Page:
If you tend to see your ‘available balance’ as ‘money you’re allowed to spend’, this may not be ideal for you. You’ve got to be able to resist spending within your overdraft unless it is essential.
Don’t go crazy with it
While it’s great to have an overdraft, if you tend to use it every month, you’re likely to see a negative impact on your credit report. It could be worth consolidating it into a loan to keep out of your overdraft. Consider your options here, but if you’re able to get out of your overdraft, then do so!
3. Create long term relationships
Lenders are more likely to lend you money if they can see that you’ve got a long history with another lender. This might be the bank account that you’ve been using since your parents opened it for you – adding an overdraft to it will turn it into a credit agreement.
Having a long-term credit agreement can do wonders to your credit report, so try to ensure that you keep your first agreement open if it’s a credit card or a bank account. If your first agreement is your electricity or gas, this isn’t feasible, as you’re likely to save money by switching often.
4. Spend within your means
It’s important to not see an overdraft or credit card as free money. This is a mistake that’s often made, especially when given a large interest-free overdraft or credit card and can put the borrower into a cycle of debt. You can also land some hefty fees once a promotional period has come to an end.
What happens if I end up in an overdraft?
In the case of an overdraft – save it for emergencies. Try to make sure you’re only using it when you have no other options. Take a look at the fees that can occur when you use your overdraft as well.
In the case of a credit card – don’t use the money for something you can’t afford, even if you have a high limit. It’s not free money, and you will have to pay it back, so it’s not the ideal means of purchasing the latest iPhone or games console. You could end up paying a great deal in interest, so you’re going to lose money by purchasing it this way.
5. Sign up for the electoral roll
Get yourself on the electoral roll as soon as you’re able to. Not only will this mean that you can vote in elections, but you’ll also be making yourself more creditworthy by increasing your stability.
Registering is super simple; you only need about two minutes and your National Insurance number. If you are at university, you can register to vote in both your hometown and your university town, although you can only vote in one. It’s worth doing this to ensure that you’re able to vote in every general election.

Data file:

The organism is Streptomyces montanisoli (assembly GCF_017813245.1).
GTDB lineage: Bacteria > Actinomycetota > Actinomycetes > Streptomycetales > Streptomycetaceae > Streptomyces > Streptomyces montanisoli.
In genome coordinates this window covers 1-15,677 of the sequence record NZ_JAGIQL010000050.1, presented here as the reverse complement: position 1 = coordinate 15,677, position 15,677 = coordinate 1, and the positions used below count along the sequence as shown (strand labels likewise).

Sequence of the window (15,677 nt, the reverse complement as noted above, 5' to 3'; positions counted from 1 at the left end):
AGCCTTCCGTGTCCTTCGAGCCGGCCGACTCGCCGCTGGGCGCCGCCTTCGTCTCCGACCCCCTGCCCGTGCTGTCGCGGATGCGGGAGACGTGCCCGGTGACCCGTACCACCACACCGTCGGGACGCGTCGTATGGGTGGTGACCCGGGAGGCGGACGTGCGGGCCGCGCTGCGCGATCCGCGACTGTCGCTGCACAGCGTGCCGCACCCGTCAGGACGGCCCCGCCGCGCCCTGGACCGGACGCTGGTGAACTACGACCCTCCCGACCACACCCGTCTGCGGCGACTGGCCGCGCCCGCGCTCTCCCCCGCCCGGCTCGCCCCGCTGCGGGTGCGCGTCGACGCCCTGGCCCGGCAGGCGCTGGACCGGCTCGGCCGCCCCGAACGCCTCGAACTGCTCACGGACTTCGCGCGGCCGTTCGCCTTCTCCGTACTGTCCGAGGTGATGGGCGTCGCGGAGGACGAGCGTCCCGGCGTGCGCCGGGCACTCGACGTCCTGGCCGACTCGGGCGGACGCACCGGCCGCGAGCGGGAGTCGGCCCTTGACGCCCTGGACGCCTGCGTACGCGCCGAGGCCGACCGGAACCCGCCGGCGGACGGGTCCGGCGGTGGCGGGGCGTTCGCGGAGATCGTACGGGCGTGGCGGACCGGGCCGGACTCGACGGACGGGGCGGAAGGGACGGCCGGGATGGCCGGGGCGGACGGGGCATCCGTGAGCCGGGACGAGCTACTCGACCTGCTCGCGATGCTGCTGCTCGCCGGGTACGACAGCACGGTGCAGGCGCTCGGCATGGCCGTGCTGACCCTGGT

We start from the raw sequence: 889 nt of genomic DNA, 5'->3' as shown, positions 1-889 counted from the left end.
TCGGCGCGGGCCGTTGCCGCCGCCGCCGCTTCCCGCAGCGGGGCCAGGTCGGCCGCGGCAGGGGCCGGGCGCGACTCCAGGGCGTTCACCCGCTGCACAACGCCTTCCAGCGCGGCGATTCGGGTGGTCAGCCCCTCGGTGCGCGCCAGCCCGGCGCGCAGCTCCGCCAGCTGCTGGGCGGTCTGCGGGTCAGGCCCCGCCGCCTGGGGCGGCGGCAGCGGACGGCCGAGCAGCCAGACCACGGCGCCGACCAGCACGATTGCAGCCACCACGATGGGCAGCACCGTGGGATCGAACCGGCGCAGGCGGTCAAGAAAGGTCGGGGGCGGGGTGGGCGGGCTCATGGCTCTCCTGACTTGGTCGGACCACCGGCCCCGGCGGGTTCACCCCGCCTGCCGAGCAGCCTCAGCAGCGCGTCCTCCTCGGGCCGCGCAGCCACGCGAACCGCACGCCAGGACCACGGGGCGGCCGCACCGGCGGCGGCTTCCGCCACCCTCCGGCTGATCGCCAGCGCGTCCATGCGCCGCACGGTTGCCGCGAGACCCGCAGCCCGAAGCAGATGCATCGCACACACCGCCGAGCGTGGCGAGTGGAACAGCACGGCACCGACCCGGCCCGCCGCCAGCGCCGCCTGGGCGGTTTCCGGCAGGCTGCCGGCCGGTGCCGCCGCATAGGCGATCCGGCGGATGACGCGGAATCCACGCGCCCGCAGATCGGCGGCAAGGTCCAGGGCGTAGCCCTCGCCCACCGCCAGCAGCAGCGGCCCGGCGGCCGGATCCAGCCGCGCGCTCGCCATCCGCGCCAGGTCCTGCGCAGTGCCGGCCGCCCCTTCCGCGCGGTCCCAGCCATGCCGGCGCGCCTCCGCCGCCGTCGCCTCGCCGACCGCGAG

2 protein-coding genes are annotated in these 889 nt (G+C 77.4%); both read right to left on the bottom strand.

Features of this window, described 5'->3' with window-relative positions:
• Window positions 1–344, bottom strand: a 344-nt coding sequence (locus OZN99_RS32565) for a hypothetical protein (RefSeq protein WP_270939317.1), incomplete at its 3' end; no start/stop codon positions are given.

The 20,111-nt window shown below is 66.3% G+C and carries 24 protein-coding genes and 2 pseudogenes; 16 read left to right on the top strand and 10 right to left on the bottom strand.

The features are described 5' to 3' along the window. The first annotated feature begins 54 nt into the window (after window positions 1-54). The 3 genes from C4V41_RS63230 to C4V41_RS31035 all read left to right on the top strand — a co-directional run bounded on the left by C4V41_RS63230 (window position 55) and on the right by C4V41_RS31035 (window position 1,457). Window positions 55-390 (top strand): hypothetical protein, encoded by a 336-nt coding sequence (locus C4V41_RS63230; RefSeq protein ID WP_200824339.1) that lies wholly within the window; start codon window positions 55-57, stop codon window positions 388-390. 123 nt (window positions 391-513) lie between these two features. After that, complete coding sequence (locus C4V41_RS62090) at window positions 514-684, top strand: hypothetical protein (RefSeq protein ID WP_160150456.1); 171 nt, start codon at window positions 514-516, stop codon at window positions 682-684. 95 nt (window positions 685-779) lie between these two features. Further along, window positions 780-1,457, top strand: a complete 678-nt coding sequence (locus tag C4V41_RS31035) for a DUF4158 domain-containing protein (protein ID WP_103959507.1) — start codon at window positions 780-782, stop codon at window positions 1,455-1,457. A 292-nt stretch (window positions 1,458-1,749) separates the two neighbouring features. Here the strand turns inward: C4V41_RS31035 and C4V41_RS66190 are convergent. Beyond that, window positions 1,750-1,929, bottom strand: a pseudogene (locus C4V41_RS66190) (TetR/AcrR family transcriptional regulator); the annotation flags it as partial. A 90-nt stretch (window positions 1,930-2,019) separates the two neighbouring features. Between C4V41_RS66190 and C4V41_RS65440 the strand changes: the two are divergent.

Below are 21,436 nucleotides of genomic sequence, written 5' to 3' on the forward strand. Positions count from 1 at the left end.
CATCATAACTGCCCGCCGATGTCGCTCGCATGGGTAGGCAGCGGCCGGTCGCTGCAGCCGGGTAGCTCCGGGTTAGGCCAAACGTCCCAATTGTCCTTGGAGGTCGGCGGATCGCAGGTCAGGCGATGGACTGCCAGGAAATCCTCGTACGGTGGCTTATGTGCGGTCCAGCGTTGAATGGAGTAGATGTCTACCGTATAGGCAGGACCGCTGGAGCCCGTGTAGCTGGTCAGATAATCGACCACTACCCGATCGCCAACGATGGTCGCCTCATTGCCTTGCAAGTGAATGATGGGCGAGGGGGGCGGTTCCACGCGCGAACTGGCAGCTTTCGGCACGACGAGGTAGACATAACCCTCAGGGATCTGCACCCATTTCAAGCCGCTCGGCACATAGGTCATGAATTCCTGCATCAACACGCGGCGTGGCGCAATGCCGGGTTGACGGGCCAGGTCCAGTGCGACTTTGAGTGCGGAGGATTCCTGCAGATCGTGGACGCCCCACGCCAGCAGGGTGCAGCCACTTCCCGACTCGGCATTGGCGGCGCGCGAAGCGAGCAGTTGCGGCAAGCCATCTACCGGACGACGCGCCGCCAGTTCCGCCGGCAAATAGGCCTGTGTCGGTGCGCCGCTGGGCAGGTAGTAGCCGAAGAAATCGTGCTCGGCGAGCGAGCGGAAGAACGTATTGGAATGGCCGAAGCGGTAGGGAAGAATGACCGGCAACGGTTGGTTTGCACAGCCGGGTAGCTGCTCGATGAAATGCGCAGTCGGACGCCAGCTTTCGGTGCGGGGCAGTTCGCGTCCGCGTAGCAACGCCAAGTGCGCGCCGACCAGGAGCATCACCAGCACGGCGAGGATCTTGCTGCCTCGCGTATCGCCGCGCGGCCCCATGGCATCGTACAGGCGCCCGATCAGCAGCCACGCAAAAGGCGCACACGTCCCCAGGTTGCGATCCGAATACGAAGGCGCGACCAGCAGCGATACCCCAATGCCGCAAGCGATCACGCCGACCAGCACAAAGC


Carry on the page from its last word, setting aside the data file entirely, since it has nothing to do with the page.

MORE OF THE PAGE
When you move house, add it to your list to make sure you re-register straight away, this keeps up a solid history of electoral roll registration, ensuring that you look your best when you apply.
6. Add your name to the bills
When you move in with housemates it’s common to let one person handle all of the bills. This works for billing and allows you to pay a lump sum to them every month. This is especially helpful if there’s someone who’s naturally organised in your household.
The downfall is that only that person is reaping the benefits of being the named bill payer of the household. If the company reports to any of the three bureaus, then they’re building up a solid payment history on their credit report.
What to do instead
You can ask to add an extra name to the bills, and you should. Make sure everyone in the house is named on at least one bill each. This will benefit you more than just on your credit report, too! You often need proof of address to sign up for the dentist, doctors, library, and even the vet – your bill will count, as long as you are named on it.
Be aware that this could link you and your housemates financially, which means that their creditworthiness will affect yours – this will be the case while you have an open credit agreement that you are both named on.
7. Look at your Credibble booster tips
You can take the guesswork out of building your credit with Credibble’s booster tips. You just sign up for free and take a look at the ‘Score Boosters’ tab. Here you’ll see a list of actions you can do which will improve your creditworthiness and a list of actions to avoid which will impair your creditworthiness.
Last updated by Robert Edwards, July 2022